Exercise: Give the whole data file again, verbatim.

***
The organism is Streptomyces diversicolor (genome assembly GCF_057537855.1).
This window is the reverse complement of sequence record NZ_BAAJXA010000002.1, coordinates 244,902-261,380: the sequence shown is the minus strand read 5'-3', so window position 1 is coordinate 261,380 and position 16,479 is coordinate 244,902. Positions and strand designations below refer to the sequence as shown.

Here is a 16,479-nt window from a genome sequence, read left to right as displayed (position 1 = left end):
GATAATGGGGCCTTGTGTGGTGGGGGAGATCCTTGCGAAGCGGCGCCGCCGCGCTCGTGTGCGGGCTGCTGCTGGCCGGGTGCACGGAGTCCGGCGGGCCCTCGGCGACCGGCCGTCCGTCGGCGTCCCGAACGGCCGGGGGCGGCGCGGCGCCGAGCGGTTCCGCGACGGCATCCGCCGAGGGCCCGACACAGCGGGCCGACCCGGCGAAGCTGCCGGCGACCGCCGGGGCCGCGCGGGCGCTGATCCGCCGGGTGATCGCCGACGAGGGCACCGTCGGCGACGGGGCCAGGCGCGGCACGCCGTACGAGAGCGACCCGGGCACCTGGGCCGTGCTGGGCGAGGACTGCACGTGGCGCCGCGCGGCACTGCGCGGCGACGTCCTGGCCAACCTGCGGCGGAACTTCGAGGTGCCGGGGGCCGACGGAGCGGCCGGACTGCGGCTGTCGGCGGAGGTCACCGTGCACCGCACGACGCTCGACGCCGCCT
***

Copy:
The organism is Streptomyces diversicolor (genome assembly GCF_057537855.1).
This window is the reverse complement of sequence record NZ_BAAJXA010000002.1, coordinates 244,902-261,380: the sequence shown is the minus strand read 5'-3', so window position 1 is coordinate 261,380 and position 16,479 is coordinate 244,902. Positions and strand designations below refer to the sequence as shown.

Here is a 16,479-nt window from a genome sequence, read left to right as displayed (position 1 = left end):
GATAATGGGGCCTTGTGTGGTGGGGGAGATCCTTGCGAAGCGGCGCCGCCGCGCTCGTGTGCGGGCTGCTGCTGGCCGGGTGCACGGAGTCCGGCGGGCCCTCGGCGACCGGCCGTCCGTCGGCGTCCCGAACGGCCGGGGGCGGCGCGGCGCCGAGCGGTTCCGCGACGGCATCCGCCGAGGGCCCGACACAGCGGGCCGACCCGGCGAAGCTGCCGGCGACCGCCGGGGCCGCGCGGGCGCTGATCCGCCGGGTGATCGCCGACGAGGGCACCGTCGGCGACGGGGCCAGGCGCGGCACGCCGTACGAGAGCGACCCGGGCACCTGGGCCGTGCTGGGCGAGGACTGCACGTGGCGCCGCGCGGCACTGCGCGGCGACGTCCTGGCCAACCTGCGGCGGAACTTCGAGGTGCCGGGGGCCGACGGAGCGGCCGGACTGCGGCTGTCGGCGGAGGTCACCGTGCACCGCACGACGCTCGACGCCGCCT